A volatile nation at the heart of major cultural, political, and religious conflicts in the world today, Pakistan commands our attention. Yet more than six decades after the country’s founding as a Muslim democracy, it continues to struggle over its basic identity, alliances, and direction. In "Playing with Fire, "acclaimed journalist Pamela Constable peels back layers of contradiction and confusion to reveal the true face of modern Pakistan.
In this richly reported and movingly written chronicle, Constable takes us on a panoramic tour of contemporary Pakistan, exploring the fears and frustrations, dreams and beliefs, that animate the lives of ordinary citizens in this nuclear-armed nation of 170 million. From the opulent, insular salons of the elite to the brick quarries where soot-covered workers sell their kidneys to get out of debt, this is a haunting portrait of a society riven by inequality and corruption, and increasingly divided by competing versions of Islam.
Beneath the façade of democracy in Pakistan, Constable reveals the formidable hold of its business, bureaucratic, and military elites—including the country’s powerful spy agency, the ISI. This is a society where the majority of the population feels powerless, and radical Islamist groups stoke popular resentment to recruit shock troops for global jihad. Writing with an uncommon ear for the nuances of this conflicted culture, Constable explores the extent to which faith permeates every level of Pakistani society—and the ambivalence many Muslims feel about the role it "should" play in the life of the nation.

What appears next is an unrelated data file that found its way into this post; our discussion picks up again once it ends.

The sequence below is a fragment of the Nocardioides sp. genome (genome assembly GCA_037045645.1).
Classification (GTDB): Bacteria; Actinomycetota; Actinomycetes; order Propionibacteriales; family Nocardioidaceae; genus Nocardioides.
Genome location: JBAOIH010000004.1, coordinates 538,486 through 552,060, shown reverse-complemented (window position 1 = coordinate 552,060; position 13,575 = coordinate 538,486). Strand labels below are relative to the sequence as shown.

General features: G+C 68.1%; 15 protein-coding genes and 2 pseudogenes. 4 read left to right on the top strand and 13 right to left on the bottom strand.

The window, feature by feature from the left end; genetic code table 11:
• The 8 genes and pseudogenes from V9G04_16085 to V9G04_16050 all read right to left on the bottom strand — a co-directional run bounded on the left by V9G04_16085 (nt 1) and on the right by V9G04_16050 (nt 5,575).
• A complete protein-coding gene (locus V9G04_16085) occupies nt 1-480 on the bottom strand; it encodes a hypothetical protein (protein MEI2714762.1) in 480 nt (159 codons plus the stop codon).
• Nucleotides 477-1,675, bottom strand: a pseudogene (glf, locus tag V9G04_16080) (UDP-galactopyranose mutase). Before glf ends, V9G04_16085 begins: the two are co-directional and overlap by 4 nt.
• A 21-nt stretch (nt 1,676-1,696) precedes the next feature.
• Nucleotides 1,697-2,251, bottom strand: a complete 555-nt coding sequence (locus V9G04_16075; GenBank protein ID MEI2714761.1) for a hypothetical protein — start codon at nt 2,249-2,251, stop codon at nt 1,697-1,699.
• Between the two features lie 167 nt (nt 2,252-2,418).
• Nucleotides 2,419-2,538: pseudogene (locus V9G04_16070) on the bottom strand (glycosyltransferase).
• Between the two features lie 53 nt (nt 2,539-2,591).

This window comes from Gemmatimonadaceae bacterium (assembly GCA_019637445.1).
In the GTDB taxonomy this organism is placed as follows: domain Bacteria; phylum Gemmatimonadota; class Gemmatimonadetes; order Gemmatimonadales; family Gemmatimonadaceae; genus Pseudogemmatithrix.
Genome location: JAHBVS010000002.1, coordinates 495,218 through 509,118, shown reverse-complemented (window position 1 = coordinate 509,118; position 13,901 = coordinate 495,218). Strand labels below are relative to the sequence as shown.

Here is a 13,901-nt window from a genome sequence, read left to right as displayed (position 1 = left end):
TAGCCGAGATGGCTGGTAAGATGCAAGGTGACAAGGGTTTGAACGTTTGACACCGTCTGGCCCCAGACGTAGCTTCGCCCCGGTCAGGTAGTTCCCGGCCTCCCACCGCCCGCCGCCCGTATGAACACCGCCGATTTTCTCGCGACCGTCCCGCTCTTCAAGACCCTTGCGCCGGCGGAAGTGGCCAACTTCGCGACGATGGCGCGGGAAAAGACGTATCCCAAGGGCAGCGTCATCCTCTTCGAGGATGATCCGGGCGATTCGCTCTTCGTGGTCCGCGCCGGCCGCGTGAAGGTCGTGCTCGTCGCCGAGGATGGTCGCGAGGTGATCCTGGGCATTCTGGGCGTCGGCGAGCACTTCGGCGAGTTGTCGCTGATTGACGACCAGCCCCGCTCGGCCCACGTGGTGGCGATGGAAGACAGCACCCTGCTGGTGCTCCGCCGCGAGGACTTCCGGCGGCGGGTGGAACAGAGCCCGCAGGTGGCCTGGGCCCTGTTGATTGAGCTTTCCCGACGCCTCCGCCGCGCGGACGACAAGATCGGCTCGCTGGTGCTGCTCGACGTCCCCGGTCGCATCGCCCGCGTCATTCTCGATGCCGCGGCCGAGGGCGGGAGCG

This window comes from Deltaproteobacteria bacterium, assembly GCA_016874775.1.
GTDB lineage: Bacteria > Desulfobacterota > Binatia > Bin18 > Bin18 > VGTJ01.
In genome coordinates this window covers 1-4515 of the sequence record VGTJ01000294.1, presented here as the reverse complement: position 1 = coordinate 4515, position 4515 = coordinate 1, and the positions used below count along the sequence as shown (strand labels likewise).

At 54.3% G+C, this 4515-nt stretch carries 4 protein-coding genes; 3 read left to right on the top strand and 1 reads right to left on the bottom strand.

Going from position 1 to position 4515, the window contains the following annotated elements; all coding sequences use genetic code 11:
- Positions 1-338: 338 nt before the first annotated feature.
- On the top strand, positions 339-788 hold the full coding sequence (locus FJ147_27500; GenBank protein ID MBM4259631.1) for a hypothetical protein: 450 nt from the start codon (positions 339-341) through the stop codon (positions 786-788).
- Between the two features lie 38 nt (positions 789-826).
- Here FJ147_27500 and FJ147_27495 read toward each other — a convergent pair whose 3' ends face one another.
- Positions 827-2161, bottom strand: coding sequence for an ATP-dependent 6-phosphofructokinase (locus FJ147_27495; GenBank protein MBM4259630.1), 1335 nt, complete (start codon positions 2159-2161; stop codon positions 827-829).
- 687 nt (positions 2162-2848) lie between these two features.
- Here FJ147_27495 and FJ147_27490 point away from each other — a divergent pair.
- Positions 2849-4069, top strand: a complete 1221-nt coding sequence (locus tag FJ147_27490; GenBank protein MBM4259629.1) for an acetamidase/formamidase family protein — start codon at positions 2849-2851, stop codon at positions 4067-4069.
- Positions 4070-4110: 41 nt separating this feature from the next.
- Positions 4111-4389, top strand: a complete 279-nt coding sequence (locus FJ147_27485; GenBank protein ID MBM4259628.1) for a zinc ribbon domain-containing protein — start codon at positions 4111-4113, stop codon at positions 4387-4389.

Both an empathic and alarming look inside one of the world’s most violent and vexing countries, "Playing with Fire" is essential reading for anyone wishing to understand modern Pakistan and its momentous role on today’s global stage.